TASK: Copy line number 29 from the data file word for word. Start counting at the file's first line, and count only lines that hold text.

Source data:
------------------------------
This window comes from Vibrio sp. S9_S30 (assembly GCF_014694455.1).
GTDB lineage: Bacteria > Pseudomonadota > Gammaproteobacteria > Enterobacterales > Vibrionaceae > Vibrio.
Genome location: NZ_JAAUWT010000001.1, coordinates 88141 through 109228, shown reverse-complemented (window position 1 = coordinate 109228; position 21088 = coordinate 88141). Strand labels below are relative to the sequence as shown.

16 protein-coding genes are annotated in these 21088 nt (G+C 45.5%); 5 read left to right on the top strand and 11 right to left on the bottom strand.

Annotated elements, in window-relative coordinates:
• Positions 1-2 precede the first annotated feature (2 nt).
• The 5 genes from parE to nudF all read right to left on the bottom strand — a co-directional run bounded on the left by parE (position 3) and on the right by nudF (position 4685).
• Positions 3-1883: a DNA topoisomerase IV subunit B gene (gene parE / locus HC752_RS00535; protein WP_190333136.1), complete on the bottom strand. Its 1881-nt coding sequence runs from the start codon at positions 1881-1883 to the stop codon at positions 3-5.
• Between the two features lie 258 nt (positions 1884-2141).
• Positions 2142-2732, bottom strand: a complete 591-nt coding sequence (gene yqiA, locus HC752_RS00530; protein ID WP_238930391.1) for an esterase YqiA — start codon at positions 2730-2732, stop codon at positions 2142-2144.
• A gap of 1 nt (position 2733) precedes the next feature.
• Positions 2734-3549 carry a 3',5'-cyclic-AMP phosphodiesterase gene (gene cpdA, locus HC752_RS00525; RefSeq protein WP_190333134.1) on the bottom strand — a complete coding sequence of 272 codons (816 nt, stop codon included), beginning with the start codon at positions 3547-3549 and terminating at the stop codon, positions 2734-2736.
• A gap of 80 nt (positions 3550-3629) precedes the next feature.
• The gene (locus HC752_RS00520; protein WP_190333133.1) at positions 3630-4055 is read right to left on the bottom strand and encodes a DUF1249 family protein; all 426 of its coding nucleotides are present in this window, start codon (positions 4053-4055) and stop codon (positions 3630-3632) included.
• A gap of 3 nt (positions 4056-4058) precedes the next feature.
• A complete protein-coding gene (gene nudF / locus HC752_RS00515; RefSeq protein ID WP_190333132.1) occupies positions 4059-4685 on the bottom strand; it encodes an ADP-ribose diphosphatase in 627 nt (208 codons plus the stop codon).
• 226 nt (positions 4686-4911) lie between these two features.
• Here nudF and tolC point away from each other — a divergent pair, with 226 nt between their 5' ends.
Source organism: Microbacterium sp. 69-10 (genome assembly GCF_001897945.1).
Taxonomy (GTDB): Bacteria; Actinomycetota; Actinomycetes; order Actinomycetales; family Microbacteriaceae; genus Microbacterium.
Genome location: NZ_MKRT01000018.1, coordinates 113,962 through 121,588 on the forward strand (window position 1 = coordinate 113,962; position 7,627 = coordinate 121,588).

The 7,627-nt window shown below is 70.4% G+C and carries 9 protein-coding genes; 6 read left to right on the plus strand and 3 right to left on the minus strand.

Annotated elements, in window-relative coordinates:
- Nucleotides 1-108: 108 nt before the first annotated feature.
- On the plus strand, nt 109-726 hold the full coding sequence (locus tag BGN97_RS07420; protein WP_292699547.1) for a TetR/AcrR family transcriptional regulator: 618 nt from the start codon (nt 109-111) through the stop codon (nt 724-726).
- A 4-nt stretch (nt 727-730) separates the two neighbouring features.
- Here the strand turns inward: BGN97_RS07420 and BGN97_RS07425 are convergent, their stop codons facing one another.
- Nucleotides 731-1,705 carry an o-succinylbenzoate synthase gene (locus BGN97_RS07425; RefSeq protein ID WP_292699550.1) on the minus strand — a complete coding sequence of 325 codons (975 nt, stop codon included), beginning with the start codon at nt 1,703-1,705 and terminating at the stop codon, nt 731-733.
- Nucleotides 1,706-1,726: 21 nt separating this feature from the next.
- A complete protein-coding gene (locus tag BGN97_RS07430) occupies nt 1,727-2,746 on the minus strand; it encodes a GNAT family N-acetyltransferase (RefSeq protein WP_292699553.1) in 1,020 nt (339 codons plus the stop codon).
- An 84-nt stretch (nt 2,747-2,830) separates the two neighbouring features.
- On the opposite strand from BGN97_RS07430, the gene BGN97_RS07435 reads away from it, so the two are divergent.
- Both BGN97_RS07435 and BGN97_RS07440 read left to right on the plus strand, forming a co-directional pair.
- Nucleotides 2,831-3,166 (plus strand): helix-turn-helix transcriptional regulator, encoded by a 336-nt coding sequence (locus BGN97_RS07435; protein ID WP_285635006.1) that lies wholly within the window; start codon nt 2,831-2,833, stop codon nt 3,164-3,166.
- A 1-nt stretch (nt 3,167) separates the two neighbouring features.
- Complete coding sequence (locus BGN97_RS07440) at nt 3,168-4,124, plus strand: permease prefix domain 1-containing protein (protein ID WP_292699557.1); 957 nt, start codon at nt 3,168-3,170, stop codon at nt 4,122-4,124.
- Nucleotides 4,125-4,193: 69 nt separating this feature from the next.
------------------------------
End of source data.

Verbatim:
- Nucleotides 1,706-1,726: 21 nt separating this feature from the next.